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Chiptunes: Everything you need to know without getting a hacked Gameboy

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If you've ever been curious about chiptune music, the music made from video game hardware, but were afraid to go off and get your own hacked Gameboy, then you'll be pleased to hear that Reformat the Planet, 2 Player Productions' documentary about the scene, is now available for free on Hulu. Considering it was just released on DVD a few months ago, this is welcome news indeed.

The documentary covers a lot of ground in the New York City chiptune scene. From its humble beginnings at The Tank (also famous for its circuit bending festivals) to its relative explosion in popularity, the filmmakers talk to a lot of the main folks involved in the scene, from musicians to promoters.

Of course, it wasn't just New York that mattered, chip music was catching on around the world, with hacked systems being used for both music and visuals. Using New York as the catalyst, the filmmakers watch as the global movement catches on and leads to the inevitable big gala, the Blip Festival, which now happens around the globe every year.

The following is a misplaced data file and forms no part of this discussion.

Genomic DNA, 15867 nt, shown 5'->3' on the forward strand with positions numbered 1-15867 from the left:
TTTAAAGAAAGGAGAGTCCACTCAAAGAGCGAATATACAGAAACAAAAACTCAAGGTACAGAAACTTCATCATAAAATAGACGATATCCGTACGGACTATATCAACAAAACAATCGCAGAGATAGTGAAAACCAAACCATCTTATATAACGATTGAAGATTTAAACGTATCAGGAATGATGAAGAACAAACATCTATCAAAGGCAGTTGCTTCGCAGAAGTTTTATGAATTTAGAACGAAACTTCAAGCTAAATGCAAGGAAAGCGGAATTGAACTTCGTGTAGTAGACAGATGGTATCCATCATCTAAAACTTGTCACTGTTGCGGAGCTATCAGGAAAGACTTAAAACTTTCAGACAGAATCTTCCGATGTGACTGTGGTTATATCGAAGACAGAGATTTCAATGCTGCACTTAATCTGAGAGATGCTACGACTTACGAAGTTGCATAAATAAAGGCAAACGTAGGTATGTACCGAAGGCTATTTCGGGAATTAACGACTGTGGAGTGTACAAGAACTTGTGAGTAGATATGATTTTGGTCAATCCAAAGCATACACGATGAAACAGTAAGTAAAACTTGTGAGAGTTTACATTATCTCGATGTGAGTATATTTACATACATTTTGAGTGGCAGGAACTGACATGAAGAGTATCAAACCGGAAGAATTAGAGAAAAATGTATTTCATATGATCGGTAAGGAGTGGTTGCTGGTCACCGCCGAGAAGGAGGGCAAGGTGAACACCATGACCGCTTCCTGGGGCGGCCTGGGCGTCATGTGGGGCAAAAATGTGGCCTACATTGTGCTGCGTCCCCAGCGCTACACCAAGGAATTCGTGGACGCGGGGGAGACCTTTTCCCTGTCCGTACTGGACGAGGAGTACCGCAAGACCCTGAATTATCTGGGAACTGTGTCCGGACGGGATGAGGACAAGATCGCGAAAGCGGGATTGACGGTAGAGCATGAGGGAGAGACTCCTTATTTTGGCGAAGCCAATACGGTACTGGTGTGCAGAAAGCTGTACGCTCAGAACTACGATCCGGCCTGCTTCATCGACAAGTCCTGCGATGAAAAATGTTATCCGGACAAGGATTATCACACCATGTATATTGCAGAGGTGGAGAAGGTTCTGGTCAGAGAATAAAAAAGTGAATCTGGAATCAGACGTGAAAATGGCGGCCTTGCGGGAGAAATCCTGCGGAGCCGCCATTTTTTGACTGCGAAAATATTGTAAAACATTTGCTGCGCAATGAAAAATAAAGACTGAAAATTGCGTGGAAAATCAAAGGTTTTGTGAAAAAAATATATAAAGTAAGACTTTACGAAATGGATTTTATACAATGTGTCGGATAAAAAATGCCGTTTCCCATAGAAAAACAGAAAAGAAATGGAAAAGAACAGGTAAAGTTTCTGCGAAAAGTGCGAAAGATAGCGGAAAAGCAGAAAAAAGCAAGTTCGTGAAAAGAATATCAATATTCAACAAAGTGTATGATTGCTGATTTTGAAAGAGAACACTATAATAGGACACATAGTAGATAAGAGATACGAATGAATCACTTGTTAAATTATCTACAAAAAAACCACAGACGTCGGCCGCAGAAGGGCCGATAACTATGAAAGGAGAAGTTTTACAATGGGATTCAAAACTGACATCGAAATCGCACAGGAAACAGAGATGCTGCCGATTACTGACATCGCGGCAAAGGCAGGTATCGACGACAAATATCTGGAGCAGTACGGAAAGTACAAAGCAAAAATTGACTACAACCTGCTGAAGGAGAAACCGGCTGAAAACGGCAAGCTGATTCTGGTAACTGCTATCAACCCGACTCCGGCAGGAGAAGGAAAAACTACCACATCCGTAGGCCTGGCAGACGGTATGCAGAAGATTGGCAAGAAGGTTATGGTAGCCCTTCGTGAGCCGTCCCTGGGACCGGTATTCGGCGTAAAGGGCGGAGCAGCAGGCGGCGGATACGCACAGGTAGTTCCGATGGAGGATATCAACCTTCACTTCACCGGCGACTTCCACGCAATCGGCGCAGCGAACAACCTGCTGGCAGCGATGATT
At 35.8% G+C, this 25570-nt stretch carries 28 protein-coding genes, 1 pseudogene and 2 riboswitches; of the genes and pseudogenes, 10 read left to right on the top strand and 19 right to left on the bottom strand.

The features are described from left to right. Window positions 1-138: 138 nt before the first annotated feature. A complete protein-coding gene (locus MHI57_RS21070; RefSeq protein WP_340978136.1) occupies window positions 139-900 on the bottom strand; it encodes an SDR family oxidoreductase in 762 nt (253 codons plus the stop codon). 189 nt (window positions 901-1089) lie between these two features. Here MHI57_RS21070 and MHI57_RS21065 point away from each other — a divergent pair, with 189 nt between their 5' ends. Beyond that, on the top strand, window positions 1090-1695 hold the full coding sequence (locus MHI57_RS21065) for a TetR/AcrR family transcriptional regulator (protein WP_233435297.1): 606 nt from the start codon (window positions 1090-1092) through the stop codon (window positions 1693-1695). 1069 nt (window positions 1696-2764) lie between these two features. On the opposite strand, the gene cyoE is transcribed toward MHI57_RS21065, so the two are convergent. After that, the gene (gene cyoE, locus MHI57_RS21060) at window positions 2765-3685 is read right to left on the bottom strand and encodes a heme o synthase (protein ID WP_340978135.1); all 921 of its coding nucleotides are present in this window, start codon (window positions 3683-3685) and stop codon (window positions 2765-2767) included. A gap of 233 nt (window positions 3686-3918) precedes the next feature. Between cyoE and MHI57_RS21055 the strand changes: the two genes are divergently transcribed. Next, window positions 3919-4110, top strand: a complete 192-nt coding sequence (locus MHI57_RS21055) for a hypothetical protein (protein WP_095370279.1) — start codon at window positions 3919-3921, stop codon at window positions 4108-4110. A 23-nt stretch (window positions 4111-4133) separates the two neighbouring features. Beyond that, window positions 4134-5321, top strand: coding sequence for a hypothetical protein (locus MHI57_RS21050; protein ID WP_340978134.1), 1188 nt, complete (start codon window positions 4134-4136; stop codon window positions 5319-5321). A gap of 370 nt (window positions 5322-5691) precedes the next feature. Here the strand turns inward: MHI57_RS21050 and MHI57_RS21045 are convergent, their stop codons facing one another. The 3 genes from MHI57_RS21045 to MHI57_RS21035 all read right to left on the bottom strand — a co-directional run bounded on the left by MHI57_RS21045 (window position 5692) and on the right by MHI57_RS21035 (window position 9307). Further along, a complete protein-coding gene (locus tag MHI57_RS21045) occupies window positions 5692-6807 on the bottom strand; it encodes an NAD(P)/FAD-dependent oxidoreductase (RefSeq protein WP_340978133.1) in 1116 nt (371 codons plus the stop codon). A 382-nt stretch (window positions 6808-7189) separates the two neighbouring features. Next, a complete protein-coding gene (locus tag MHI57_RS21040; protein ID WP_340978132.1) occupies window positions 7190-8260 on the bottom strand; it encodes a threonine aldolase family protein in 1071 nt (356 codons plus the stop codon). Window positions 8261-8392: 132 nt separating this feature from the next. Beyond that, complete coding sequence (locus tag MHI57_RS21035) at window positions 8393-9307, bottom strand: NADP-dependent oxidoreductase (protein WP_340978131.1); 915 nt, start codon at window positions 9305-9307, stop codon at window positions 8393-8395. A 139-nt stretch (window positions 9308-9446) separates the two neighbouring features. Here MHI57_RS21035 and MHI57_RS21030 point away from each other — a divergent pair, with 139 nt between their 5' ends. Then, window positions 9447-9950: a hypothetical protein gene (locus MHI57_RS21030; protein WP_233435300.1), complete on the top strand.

Even if you're not particularly into video games or chip music, the documentary is well done and should be interesting to any one interested in music. There is a surprisingly diverse amount of style at work here, which is evidenced by the massive collection of live footage and the artists that range from ambient to hardcore.

If you're into the film after watching it, we'd recommend picking up the ridiculously cool bundle from Fangamer, which includes a shirt, post, pins, the film, CDs, live DVDs and more. Now that's love.

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Join the Westword community and help support independent local journalism in Denver.

 

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